Hoppy Floppy’s Carrot Hunt, by Educational Insights/Illustrated by Lucia Gaggiotti, (March 2020, Candlewick Entertainment), $9.99, ISBN: 9781536212310

Ages 0-3

You have to have a fun board book for the Littlest Easter Bunny fans! This lift-the-flap, egg-shaped board book is a slam dunk for little ones. Hoppy Floppy the Rabbit is on the search for colorful carrots to fill her Easter basket. Some animal friends pitch in along the way, but she needs some extra help from your littles! Sturdy flaps on each spread let kids search for colorful carrots. Inspired by the Sneaky, Snacky Squirrel board game from Educational Insights (and with an appearance from Squirrel), this is a book that babies and toddlers will love. Illustrations are colorful and cartoony; perfectly kid-friendly. Great for learning colors, animals, and nature (point out trees, flowers, bushes).

 

Hazel and Twig: The Lost Egg, by Brenna Burns Yu, (March 2020, Candlewick Press), $16.99, ISBN: 9781536204926

Ages 3-7

In this second Hazel and Twig installment, Korean-American bunny sisters Hazel and Twig are playing in a meadow when they discover a pale blue egg. First, they decide to hatch it themselves, but when it begins raining, they head home to keep it warm; but after considering how worried the egg’s family may be, they call on their Umma and Appa (mother and father) to help them seek out the egg’s family. Adorably narrated and with delicate, lovely pastel ink and watercolor illustrations, this sweet story about sisterhood, exploration, and family is a sweet way to greet Easter egg hunters.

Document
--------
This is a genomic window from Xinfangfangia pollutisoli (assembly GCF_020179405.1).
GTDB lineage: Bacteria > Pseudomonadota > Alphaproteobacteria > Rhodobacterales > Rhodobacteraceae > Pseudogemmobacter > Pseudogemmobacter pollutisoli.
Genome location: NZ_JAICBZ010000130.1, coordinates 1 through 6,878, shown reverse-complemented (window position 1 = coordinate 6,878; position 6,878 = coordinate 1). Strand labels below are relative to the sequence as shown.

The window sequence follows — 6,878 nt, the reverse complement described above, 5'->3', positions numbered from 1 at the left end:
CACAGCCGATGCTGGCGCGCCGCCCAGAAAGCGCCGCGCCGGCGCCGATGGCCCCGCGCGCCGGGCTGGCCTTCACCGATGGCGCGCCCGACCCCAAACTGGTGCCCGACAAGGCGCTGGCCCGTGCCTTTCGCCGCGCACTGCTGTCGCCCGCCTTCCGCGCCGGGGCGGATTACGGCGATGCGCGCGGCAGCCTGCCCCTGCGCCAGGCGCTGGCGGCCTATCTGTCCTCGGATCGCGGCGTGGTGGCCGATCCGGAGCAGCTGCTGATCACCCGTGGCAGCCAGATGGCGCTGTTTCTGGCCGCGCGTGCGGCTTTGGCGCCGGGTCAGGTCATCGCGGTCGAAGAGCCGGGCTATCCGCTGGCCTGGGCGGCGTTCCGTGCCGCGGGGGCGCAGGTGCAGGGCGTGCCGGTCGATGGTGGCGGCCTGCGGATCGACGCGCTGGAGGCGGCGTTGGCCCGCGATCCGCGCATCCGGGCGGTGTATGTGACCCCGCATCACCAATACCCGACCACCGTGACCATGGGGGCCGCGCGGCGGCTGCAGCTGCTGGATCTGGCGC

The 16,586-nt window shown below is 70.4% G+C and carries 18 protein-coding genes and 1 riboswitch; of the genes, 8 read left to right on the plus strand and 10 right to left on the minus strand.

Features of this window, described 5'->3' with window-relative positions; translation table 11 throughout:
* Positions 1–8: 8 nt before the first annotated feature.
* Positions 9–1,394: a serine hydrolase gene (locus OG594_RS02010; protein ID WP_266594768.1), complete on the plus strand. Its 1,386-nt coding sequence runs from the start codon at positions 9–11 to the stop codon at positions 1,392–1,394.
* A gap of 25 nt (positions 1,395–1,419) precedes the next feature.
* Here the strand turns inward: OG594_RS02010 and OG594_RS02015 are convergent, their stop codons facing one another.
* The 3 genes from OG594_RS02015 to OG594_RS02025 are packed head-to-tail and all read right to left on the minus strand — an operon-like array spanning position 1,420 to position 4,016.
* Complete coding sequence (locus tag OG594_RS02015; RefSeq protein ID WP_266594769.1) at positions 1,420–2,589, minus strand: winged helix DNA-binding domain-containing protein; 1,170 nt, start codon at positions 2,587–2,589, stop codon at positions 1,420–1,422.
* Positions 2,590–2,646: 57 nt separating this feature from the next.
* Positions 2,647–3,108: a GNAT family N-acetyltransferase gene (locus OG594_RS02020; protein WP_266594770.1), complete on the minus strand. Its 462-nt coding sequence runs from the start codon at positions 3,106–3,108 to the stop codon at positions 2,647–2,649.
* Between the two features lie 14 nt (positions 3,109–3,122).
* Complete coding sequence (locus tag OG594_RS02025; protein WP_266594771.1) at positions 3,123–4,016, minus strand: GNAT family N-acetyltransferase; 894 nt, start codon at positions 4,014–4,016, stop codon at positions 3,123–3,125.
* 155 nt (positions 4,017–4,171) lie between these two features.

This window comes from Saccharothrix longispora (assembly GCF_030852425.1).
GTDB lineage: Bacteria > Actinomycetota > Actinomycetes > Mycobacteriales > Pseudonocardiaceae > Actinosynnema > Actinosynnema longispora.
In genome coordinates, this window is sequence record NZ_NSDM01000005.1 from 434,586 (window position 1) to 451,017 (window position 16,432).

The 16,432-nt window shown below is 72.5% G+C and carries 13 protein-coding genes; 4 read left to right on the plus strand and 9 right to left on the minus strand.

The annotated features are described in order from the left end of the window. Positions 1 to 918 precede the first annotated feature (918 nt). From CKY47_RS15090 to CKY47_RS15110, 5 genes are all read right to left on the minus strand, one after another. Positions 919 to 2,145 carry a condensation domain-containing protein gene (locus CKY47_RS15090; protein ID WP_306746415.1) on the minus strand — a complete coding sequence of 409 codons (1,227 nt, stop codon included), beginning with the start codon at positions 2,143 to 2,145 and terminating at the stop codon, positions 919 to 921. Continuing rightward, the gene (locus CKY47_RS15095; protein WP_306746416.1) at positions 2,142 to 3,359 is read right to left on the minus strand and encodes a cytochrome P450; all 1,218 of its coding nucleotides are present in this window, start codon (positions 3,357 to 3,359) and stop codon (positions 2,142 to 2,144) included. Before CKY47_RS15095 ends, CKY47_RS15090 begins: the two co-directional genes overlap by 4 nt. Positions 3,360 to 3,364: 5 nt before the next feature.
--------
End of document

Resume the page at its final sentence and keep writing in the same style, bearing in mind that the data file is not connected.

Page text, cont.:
Posted in Uncategorized

Gift Guide for Little Readers

What do you get the littlest readers? (Hint: BOOKS) Come on, everyone else is going to get them all the toys.

Alphabet Street, by Jonathan Emmett/Illustrated by Ingela P. Arrhenius, (Oct. 2019, Nosy Crow), $17.99, ISBN: 9781536208276

Ages 0-4

How fantastic is a lift-the-flap book that also folds out into a little neighborhood street? It’s an alphabetical trip through 13 storefronts, where each store is named after neighboring letters (Alfie’s Bakery; Coffee & Donuts; Elegant Fashions) and feature two big flaps, where little explorers can discover an alphabet lesson. The reverse side of the flaps is a bright, bold, park play area, making this absolutely perfect for kids to bring out their toys to interact with the storefronts and the book characters! The construction is sturdy, and will hold up to lots of play; the book is held together with a blue satin ribbon to keep everything together when not laid out. There’s eight feet of play here, so kids can play together or fly solo. If you put a copy in your storytime reference, your library kids will love you.